We have annual appraisals for hospital consultants and a new MOT for doctors - a revalidation system in which they have to prove they are still fit to practice every five years.
Suddenly doctors who have been regulating themselves for almost five hundred years find themselves under intense scrutiny from a huge array of organisations.
Will it work?
So will all these new bodies and systems make any difference?
Well the answer is almost certainly yes. The sheer level of scrutiny is bound to pick up things that might have previously slipped through the net.
There is still no single organisation whose responsibility it will be to make sure that a doctor's performance is up to scratch.
Which is why the inquiry is recommending two umbrella organisations.
The proposed Council for the Regulation of Health Professionals would oversee the General Medical Council and the new Nursing and Midwifery Council.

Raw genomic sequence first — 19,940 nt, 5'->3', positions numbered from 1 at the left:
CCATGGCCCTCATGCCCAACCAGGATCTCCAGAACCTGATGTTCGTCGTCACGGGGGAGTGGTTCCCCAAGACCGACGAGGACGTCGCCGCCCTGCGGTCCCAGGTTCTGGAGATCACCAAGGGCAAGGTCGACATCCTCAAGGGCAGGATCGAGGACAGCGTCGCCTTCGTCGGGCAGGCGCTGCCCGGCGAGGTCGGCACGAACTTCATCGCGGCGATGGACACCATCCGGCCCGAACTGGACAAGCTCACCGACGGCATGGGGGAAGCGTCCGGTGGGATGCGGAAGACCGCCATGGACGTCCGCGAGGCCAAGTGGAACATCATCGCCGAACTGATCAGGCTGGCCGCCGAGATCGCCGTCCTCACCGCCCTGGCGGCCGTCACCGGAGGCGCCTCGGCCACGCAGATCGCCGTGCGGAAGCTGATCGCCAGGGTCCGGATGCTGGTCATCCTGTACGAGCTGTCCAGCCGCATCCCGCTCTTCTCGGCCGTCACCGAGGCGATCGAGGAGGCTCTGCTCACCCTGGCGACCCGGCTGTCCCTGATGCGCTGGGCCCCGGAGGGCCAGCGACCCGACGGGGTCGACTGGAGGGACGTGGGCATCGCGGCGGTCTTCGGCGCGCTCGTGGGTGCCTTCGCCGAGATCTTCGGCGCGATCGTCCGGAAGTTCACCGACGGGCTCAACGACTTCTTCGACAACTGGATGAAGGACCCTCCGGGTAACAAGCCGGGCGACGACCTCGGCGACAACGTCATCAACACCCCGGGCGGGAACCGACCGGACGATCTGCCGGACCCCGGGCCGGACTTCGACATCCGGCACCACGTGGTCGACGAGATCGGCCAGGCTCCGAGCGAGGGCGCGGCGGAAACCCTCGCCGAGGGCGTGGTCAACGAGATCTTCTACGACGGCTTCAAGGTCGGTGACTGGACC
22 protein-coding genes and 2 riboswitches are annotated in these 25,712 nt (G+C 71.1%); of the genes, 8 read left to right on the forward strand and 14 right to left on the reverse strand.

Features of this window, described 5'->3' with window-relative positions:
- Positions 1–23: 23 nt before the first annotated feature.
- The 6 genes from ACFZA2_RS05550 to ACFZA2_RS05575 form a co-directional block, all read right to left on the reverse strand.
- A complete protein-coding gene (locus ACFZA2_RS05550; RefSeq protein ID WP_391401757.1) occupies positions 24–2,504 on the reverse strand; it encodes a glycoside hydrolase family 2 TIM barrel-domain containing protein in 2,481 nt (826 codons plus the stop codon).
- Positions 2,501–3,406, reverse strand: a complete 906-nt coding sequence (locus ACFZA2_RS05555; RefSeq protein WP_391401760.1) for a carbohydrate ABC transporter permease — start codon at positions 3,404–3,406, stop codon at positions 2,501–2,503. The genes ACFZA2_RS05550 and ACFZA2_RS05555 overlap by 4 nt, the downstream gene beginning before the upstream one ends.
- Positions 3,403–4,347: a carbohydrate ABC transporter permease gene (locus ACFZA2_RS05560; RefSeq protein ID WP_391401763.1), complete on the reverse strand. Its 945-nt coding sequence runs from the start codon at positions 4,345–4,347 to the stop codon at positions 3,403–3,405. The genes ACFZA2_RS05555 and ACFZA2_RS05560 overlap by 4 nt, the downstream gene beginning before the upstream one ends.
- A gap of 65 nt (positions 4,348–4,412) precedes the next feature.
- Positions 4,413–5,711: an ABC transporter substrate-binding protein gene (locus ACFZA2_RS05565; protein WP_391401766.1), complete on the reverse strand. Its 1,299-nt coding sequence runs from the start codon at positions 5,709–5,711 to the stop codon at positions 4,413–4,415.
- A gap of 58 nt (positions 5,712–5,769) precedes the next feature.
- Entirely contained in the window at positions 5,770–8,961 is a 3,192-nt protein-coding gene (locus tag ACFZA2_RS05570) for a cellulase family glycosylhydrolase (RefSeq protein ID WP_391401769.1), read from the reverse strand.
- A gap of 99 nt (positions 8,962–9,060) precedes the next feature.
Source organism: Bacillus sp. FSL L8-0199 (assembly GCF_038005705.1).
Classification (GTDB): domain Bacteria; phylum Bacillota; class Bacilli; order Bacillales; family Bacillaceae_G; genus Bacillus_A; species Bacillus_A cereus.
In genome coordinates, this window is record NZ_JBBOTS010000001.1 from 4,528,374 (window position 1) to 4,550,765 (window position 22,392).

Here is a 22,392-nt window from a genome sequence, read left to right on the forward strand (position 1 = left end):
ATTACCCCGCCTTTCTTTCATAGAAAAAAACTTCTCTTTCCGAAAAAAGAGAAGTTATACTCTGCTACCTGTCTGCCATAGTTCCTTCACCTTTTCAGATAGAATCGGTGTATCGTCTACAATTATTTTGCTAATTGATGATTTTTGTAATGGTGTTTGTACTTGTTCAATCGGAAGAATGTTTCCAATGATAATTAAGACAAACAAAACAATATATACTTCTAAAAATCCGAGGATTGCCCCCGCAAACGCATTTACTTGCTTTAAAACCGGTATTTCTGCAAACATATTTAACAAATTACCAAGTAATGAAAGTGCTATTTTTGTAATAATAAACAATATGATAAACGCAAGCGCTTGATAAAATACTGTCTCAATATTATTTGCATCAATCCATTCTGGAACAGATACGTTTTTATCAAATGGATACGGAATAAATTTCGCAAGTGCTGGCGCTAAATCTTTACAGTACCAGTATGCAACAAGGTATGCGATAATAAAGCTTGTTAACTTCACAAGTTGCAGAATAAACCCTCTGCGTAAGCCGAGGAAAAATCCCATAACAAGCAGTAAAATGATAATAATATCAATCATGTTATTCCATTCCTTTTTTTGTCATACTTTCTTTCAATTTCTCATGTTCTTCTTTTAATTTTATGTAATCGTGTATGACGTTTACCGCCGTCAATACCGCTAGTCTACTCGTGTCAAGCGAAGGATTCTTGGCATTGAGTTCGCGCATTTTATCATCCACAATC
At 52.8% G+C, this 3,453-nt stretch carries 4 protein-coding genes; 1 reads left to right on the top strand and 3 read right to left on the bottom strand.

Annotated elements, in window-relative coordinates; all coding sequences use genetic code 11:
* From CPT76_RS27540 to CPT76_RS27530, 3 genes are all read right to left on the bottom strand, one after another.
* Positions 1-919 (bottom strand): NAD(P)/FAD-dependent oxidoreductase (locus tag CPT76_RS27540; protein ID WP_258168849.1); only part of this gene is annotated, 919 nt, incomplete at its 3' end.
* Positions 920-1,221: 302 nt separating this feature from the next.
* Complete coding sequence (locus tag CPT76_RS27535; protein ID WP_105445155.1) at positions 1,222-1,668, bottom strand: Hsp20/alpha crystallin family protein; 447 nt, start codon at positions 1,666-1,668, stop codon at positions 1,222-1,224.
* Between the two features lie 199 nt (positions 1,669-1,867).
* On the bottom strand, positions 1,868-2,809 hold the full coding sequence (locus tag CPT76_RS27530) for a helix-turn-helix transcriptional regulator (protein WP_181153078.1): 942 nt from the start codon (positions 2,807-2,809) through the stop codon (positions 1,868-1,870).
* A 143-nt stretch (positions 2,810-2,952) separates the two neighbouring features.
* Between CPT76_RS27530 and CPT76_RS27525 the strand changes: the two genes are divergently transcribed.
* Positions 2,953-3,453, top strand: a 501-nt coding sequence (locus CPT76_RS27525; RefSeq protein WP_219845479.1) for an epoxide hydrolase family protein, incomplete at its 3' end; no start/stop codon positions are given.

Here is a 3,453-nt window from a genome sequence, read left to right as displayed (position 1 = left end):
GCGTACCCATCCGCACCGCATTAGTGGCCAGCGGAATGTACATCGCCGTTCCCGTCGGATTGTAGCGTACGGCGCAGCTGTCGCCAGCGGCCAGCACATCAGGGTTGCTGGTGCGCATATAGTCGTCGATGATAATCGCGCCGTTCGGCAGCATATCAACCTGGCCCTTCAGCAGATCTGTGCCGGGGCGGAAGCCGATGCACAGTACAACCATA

A Council for the Quality of Healthcare would take in organisations like CHI and the NPSA.
But the chances of something going badly wrong will be diminished.
A more radical approach?
The most controversial recommendations in the report cover the desire to create a climate of greater openness.
The Inquiry makes two radical proposals, that the system of clinical negligence litigation should be abolished, and that any member of staff who reports an unexplained death within 48 hours should receive immunity from disciplinary action.
They are breathtaking suggestions that will face enormous opposition, not least of all from lawyers.
They are certain to generate a fascinating debate over whether we want to sacrifice the opportunity to sue the NHS when it kills our relatives in the hope that the health service will be more open about its mistakes.
More bad news?
One unpleasant side-effect of all this openness will be the nasty things that crawl out from under the stones.
We all have to prepare ourselves for a steady stream of new scandals that might have otherwise gone unnoticed.
It's going to be another depressing few years for Health Correspondents.
Meanwhile the vast majority of people treated in the NHS will be seen by highly-skilled doctors and get treatment that is close to the best in the world, but you will have to go on taking that as read. It is the scandals that will make the headlines.